Research Library

 
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Grantee Project

Has the Federal Lead and Copper Rule Improved Public Health?

The United States Environmental Protection Agency (EPA) is considering revisions to the Lead and Copper Rule (LCR). The revisions will help reduce the public health problems caused by unsafe or toxic levels of lead in drinking water. This study will help identify gaps in existing policies on water sampling to measure lead levels, replacement of water lines that contain lead, and public education aimed at reducing exposure to lead.

 
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Rochester’s Lead Law: Evaluation of a Local Environmental Health Policy Innovation

This article evaluated the effectiveness of a comprehensive rental housing–based lead law adopted in Rochester, New York, in 2005 by integrating analyses of city inspections data, a survey of landlords, landlord focus groups, and health department data on children’s blood lead levels from the first 4 years of implementation of the 2005 law. Although many uncertainties remain, this study's analysis suggests that the lead law has had a positive impact on children’s health.

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Grantee Project

Are Local Laws the Key to Reaching Children at Risk?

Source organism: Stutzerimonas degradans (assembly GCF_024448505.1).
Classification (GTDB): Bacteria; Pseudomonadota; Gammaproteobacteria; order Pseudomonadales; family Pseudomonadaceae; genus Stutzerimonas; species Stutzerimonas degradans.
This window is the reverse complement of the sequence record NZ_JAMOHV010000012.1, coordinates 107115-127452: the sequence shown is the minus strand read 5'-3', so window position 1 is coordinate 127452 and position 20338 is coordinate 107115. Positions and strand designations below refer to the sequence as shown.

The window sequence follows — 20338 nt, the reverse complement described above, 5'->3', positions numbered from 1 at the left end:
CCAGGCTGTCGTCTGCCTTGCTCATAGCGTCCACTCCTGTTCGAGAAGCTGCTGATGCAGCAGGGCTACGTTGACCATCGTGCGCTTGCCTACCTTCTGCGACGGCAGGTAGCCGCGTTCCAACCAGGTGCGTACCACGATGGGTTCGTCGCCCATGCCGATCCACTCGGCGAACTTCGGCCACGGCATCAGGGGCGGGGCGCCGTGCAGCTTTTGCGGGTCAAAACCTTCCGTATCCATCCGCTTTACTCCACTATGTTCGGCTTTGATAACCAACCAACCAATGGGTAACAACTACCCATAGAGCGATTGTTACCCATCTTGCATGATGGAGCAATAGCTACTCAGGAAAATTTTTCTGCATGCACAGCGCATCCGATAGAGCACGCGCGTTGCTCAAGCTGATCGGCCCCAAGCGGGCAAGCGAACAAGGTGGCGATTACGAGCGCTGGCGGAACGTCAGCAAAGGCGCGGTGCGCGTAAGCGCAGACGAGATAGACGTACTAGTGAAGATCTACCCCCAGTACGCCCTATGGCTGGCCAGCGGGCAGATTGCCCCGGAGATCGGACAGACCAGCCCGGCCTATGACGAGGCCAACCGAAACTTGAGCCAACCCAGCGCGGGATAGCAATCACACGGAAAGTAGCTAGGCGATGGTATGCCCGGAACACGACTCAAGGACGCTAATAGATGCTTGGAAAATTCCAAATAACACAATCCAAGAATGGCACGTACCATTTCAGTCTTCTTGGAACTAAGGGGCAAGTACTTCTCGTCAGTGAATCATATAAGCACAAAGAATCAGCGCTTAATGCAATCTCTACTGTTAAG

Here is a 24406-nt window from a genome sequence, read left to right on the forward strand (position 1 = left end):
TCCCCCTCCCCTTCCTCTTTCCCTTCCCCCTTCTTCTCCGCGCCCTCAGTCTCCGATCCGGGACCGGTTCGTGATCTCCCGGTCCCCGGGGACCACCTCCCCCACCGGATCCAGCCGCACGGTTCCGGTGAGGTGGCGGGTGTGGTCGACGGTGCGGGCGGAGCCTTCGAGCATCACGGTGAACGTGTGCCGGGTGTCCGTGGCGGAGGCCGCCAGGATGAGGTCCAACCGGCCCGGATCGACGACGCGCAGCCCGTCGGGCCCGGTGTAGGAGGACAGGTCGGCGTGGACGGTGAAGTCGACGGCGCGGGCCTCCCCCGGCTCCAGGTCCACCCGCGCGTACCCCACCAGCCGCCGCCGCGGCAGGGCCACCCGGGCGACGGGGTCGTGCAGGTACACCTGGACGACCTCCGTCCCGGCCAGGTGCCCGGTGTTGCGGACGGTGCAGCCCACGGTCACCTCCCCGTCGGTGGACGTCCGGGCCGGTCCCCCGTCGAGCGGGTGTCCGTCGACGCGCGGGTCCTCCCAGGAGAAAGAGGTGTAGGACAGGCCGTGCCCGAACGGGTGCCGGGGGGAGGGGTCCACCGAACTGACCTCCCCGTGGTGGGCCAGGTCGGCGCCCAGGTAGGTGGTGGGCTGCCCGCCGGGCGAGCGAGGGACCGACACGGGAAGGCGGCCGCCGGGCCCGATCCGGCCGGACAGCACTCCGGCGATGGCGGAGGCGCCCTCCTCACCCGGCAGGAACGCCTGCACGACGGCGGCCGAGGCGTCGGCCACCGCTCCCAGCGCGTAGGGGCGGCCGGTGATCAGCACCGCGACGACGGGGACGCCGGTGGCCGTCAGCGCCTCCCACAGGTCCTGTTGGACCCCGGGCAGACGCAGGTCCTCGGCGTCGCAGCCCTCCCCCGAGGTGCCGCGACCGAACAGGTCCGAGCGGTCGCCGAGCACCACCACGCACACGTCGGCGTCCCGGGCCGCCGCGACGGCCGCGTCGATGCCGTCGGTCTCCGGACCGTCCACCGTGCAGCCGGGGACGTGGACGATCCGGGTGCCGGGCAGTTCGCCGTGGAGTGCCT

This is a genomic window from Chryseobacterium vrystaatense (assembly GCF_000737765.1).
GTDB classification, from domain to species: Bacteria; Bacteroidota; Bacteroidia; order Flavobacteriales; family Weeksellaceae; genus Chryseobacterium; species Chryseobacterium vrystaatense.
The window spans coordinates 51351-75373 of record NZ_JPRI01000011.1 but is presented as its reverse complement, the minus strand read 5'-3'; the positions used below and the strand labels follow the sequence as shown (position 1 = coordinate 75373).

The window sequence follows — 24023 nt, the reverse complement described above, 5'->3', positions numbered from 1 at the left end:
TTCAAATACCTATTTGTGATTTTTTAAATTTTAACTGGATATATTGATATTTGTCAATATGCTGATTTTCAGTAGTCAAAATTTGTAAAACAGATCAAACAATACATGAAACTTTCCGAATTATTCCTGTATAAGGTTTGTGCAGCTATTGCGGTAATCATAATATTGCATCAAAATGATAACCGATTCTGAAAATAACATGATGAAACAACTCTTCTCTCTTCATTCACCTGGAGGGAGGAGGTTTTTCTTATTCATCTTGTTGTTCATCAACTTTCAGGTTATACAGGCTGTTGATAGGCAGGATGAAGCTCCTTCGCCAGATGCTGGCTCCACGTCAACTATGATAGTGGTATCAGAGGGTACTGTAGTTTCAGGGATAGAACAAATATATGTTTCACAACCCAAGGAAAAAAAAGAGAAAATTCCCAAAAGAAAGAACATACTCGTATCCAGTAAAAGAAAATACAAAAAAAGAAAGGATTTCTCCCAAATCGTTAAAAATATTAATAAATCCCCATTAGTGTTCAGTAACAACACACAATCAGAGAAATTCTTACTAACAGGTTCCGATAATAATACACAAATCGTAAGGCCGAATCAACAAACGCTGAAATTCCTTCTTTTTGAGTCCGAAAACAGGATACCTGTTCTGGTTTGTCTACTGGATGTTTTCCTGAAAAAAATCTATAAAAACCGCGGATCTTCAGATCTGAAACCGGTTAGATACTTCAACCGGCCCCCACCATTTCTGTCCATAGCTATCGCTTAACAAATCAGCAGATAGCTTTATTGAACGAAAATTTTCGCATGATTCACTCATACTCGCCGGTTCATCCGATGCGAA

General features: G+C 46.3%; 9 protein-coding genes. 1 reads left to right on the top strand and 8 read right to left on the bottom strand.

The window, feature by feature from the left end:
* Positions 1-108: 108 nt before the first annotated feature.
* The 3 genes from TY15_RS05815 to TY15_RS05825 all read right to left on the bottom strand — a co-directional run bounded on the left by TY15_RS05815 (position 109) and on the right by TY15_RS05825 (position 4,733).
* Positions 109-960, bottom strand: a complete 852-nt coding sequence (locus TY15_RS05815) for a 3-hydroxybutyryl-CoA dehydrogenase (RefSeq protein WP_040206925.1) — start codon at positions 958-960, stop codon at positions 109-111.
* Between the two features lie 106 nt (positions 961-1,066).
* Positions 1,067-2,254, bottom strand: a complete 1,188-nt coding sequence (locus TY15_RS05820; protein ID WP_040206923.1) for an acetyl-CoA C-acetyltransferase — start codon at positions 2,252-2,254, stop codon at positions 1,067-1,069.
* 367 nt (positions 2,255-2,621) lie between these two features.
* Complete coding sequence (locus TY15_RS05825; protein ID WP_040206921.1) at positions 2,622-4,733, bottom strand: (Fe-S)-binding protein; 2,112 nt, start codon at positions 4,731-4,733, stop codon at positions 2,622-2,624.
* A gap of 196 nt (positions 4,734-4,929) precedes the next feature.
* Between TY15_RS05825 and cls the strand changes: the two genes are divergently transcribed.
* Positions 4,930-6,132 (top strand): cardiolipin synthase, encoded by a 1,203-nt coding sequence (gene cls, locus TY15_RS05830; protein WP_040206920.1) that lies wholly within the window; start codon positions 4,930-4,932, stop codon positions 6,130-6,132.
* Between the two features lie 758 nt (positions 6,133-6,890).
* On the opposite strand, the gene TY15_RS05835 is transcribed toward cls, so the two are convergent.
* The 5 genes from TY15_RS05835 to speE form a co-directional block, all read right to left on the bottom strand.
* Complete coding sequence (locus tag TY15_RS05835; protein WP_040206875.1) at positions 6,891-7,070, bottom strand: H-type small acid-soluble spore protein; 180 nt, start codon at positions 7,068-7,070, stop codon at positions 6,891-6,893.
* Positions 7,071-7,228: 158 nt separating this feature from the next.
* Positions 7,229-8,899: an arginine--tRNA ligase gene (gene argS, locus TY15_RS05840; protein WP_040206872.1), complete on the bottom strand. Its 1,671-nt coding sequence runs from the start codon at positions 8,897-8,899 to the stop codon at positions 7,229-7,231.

This study will examine a local housing inspection law put into place in Rochester, New York in 2006, and will look as well at laws in several other cities, to see if and how local legislation can be used as a tool to more effectively to fill the gap left between state and federal laws removing paint from gasoline and from the paint used in homes were put in place decades ago.

 
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King County, Washington Healthy Housing Policies Map

This dataset includes nearly 80 components of ordinances that govern the maintenance and inspection of existing housing, including provisions for habitability, injury, mold and pest prevention, air quality and lead and other toxins, including tobacco smoke, in the home. The ordinances presented here cover unincorporated King County, and all 39 municipalities therein.

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A Scan of CDC Legal Epidemiology Publications

“Legal epidemiology,” the scientific study of law as a factor in the cause, distribution, and prevention of disease in a population, is funded and conducted by the Centers for Disease Control and Prevention (CDC), but the level of work and its distribution across the agency has not been assessed.

 
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